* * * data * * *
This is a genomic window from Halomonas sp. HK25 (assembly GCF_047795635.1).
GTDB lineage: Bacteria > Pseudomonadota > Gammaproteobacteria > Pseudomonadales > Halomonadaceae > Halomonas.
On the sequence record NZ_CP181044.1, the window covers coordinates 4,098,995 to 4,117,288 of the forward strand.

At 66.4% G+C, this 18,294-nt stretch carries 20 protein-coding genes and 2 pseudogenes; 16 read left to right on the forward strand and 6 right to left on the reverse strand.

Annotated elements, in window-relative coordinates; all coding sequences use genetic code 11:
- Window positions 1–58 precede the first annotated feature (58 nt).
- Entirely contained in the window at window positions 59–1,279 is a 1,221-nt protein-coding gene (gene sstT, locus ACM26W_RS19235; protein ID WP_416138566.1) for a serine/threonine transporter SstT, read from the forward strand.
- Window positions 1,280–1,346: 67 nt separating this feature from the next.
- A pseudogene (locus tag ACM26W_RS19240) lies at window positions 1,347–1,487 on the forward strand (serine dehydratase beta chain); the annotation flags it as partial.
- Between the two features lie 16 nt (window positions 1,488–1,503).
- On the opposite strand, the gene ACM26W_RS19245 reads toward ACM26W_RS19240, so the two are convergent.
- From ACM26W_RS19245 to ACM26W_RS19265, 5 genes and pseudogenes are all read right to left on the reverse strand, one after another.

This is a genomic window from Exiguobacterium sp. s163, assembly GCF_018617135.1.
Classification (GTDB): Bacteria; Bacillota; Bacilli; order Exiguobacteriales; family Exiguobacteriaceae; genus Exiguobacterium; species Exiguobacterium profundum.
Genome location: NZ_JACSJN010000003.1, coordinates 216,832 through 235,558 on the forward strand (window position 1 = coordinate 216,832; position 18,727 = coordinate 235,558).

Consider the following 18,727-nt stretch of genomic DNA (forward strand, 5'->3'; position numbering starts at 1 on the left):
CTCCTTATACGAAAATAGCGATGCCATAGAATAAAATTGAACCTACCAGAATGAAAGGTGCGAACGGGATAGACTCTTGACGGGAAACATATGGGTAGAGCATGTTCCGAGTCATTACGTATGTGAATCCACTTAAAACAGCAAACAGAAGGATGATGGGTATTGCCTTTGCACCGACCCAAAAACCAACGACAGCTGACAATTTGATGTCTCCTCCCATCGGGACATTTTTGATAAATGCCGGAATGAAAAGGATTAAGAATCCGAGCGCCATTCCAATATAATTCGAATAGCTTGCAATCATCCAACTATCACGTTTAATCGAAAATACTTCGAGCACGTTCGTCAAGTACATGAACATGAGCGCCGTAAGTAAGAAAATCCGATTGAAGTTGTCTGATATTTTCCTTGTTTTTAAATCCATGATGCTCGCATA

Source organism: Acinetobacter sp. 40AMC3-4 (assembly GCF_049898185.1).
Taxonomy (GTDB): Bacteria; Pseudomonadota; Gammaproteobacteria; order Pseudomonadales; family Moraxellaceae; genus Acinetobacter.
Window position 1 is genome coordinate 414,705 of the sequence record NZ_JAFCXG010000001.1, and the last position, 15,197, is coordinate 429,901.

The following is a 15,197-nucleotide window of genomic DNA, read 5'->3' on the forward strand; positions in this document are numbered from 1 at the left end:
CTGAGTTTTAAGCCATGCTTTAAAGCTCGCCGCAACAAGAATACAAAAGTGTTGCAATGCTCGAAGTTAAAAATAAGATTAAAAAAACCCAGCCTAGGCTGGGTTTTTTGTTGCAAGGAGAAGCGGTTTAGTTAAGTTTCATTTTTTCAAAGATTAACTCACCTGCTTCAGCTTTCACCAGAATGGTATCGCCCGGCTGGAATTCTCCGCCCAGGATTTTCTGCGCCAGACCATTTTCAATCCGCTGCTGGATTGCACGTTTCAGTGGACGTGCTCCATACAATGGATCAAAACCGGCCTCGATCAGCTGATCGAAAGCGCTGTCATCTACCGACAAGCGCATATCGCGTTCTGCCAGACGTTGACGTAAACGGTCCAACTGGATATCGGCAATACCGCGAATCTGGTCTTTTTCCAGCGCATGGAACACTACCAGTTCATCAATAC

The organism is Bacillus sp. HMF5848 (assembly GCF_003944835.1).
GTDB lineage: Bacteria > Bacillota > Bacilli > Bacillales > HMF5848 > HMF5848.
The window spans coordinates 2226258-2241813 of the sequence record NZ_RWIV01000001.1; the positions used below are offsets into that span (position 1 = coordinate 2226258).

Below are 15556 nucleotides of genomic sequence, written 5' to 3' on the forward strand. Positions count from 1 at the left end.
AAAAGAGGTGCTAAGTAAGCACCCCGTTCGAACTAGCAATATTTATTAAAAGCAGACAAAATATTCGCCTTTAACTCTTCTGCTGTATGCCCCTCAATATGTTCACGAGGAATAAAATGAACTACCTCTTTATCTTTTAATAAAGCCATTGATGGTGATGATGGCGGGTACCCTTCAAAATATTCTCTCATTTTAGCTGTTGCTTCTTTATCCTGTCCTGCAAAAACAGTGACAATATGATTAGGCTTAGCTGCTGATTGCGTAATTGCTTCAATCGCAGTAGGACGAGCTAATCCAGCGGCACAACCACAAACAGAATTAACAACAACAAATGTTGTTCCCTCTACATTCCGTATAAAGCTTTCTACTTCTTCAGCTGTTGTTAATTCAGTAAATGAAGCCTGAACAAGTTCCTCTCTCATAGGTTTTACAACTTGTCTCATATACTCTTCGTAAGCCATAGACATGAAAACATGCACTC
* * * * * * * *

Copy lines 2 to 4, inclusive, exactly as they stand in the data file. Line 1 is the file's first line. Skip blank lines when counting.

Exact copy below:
GTDB lineage: Bacteria > Pseudomonadota > Gammaproteobacteria > Pseudomonadales > Halomonadaceae > Halomonas.
On the sequence record NZ_CP181044.1, the window covers coordinates 4,098,995 to 4,117,288 of the forward strand.

At 66.4% G+C, this 18,294-nt stretch carries 20 protein-coding genes and 2 pseudogenes; 16 read left to right on the forward strand and 6 right to left on the reverse strand.